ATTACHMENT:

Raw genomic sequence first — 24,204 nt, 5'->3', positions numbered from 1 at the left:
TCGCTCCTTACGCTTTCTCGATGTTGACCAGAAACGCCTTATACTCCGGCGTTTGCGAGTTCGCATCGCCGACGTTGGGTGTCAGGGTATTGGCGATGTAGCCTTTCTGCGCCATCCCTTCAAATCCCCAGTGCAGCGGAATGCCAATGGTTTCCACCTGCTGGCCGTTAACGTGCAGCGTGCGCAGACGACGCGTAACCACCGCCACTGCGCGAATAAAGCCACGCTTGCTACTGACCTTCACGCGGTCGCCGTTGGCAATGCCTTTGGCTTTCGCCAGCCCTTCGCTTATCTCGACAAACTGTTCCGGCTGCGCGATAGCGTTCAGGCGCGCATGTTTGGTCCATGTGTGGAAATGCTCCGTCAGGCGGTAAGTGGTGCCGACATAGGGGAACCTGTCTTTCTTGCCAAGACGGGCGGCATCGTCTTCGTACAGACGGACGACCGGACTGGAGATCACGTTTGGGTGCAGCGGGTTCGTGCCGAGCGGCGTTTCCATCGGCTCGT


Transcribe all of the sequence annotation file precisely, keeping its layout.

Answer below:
Raw genomic sequence first — 24,204 nt, 5'->3', positions numbered from 1 at the left:
TCGCTCCTTACGCTTTCTCGATGTTGACCAGAAACGCCTTATACTCCGGCGTTTGCGAGTTCGCATCGCCGACGTTGGGTGTCAGGGTATTGGCGATGTAGCCTTTCTGCGCCATCCCTTCAAATCCCCAGTGCAGCGGAATGCCAATGGTTTCCACCTGCTGGCCGTTAACGTGCAGCGTGCGCAGACGACGCGTAACCACCGCCACTGCGCGAATAAAGCCACGCTTGCTACTGACCTTCACGCGGTCGCCGTTGGCAATGCCTTTGGCTTTCGCCAGCCCTTCGCTTATCTCGACAAACTGTTCCGGCTGCGCGATAGCGTTCAGGCGCGCATGTTTGGTCCATGTGTGGAAATGCTCCGTCAGGCGGTAAGTGGTGCCGACATAGGGGAACCTGTCTTTCTTGCCAAGACGGGCGGCATCGTCTTCGTACAGACGGACGACCGGACTGGAGATCACGTTTGGGTGCAGCGGGTTCGTGCCGAGCGGCGTTTCCATCGGCTCGT